April 2–10, T-shirts were displayed along the Tioga sky bridge and hung from the railing that spans from the Joy to the Garretson Woodruff & Pratt building as part of the annual Clothesline Project.
UW Tacoma’s Clothesline Project is run by the UWT Criminal Justice League and UWT Student Social Work Organization to help spread awareness about sexual assault and other forms of violence. The project is similar to other clothesline projects that happen worldwide to spread awareness and educate communities. As part of the project, T-shirts were decorated either by those who have experienced sexual assault or violence themselves, or in honor of someone who has.
Tina Goelz, president of the Student Social Work Organization, describes the Clothesline Project as a visual display that showcases underlying issues.
“The Clothesline Project is like a visual art display,” Goelz said. “We hung up shirts. They are all different colors. Every color such as red or black or green has a different meaning.”
The following are what each color t-shirt signifies:
- white represents women who have died because of violence
- yellow and beige represents those who have been battered or assaulted
- red, pink, and orange are for survivors of rape and sexual assault
- blue and green t-shirts represent survivors of incest and sexual abuse
- purple and lavender represents those who are attacked because of their sexual orientation
- black is for people attacked for political reasons
According to Oscar Trinidad, president of the Criminal Justice League, the shirts were intended to speak for themselves.
“I always gets questions of what can I put on my shirt,” Trinidad said. “[I always reply:] ‘Anything you want.’ I’m not here to pass judgment. We bring the supplies and let people do what they wish with their shirts. There’s a lot of very powerful messages out there.”
Trinidad said that allowing participants to have the freedom to express themselves can also allow for healing.
“The idea behind [the Clothesline Project] is to spread awareness,” Trinidad said. “Also it is a form of art therapy. If it is therapeutic for them and helps them deal with violence that they themselves have had, or a friend or a loved one has had, it can help a great deal.”
After several years of the Clothesline Project taking place on campus, some changes were made to this year’s project. This year, the project doubled in the amount of days that the shirts were displayed and new shirts were added throughout the eight day span.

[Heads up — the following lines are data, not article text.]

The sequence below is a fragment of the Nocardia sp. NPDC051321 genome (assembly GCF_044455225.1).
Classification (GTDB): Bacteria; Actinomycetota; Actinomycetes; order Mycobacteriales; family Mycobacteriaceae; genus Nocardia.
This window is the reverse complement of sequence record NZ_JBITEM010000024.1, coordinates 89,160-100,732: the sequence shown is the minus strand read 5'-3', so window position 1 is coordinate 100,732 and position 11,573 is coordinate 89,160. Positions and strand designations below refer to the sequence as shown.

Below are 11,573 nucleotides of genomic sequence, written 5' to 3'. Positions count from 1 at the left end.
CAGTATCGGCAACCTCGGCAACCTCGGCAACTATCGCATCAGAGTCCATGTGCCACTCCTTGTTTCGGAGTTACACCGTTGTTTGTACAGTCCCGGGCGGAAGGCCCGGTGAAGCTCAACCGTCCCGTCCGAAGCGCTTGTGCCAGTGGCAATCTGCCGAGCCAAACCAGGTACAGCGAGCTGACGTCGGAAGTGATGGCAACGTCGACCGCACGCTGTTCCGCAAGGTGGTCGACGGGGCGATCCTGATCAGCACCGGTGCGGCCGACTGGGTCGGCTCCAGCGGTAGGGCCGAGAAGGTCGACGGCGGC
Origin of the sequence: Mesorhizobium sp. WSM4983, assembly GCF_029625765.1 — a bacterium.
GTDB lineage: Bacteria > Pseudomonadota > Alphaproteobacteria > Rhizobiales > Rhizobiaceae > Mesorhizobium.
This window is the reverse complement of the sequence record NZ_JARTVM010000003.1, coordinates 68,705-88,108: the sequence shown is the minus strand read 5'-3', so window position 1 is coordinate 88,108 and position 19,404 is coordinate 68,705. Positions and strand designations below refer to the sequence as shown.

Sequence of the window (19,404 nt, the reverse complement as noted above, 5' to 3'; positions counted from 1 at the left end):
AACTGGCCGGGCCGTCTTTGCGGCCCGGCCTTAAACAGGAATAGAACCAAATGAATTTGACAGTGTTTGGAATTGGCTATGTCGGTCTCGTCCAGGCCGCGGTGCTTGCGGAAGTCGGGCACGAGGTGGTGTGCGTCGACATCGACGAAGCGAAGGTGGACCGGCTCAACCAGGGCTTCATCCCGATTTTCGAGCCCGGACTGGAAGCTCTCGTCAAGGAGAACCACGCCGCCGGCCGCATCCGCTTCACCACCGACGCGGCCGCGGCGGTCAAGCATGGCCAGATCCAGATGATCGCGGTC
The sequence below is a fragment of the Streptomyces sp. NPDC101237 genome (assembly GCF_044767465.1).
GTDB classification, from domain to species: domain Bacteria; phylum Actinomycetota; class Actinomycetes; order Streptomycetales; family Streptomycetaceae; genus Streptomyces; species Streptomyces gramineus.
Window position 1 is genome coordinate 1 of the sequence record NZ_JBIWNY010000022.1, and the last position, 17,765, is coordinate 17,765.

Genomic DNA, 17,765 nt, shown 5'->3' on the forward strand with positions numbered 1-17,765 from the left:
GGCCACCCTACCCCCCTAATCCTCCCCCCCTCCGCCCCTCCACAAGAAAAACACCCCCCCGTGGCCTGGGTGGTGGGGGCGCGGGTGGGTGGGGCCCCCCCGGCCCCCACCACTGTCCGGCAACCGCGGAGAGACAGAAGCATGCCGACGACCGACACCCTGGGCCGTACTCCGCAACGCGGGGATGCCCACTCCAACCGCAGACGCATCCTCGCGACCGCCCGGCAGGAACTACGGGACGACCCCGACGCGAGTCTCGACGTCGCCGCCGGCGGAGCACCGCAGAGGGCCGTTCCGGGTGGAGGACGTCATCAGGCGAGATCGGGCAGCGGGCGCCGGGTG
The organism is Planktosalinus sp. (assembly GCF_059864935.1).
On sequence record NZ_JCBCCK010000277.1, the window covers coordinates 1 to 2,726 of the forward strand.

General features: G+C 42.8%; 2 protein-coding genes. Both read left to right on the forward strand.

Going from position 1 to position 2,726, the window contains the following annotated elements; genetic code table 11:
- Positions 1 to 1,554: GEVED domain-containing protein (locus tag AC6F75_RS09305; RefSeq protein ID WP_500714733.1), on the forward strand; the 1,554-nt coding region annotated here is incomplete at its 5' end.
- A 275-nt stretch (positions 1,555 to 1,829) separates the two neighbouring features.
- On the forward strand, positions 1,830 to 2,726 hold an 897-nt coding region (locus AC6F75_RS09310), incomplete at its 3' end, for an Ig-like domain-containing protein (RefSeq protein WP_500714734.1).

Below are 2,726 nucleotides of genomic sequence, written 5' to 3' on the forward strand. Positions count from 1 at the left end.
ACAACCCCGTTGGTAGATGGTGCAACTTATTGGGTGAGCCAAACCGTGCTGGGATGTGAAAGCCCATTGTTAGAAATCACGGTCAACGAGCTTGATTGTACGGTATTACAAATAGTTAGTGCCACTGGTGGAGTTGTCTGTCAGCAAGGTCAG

“We started off different this year,” Trinidad said. “We started with shirts we had from previous seasons and have added more as they have been decorated.”
Considerations by the organizers inspired more changes that took place. They took into account the exposure of the shirts to the weather and how they were being presented to the public. They wanted to be able to leave the shirts up overnight, protect them from rain, and meet the needs and concerns of students and those participating in the project. This prompted the move from last year’s location of the Prairie Line Trail and Tioga Bridge to their current locations.
“Students come up with new suggestions,” Goelz said. “Last year we had the Clothesline Project on the Prairie Line trail. This year we decided to make it a little more anonymous and not as visible because of the vulnerability of victims and survivors.”
Trinidad sees the change in location as a move that has not taken away from the mission of the project.
“I like to think that the adoption of having it run down the rails didn’t take away from the message at all. It’s not as pure as a true clothesline, but it still conveys the message,” Trinidad said. “The fact that it is more visible — students can walk right out of class and those shirts are there. They really stare back at you and make a statement. That’s the purpose: to spread awareness. I think we have accomplished that with adopting this new way of exposure.”
To conclude the Clothesline Project, a series of workshops, a panel discussion and a Take Back the Night march were held April 10.
It was events like the Clothesline Project that inspired Trinidad to become president of the Criminal Justice League and continue the tradition.
“Through the [former] officers and helping out last year, I just said I didn’t want to see the club die. I didn’t [want to] see these events that we have not happen,” Trinidad said. “We just see clubs that pop up every year fade away.”
Trinidad encourages students to contact the Criminal Justice League and Student Social Work Club to not only get involved, but to help ensure the continuation of projects like the Clothesline Project since they are student run. He explained that if neither of these organizations existed, then projects such as the Clothesline Project and the workshops affiliated with it would never happen.
“After this event, we are going to be recruiting officers for next year,” Trinidad said. “If you feel empowered, join the club, become an officer and run it. Take the feeling you get from this week and use it.”
For those seeking assistance for sexual assault or violence, there are resources available for support. Goelz provided recommendations for support on campus and in the surrounding Tacoma area.
“I always like to refer people to the Counseling Center and Student Advocacy and Support,” Goelz said. “There is also the YWCA of Tacoma, the Crystal Judson Family Justice Center and the Women’s Support Shelter.”
For help finding resources, contact UW SafeCampus at 253-692-SAFE (253-692-7233)
or reference the emergency guide from UW Tacoma Safety and Security at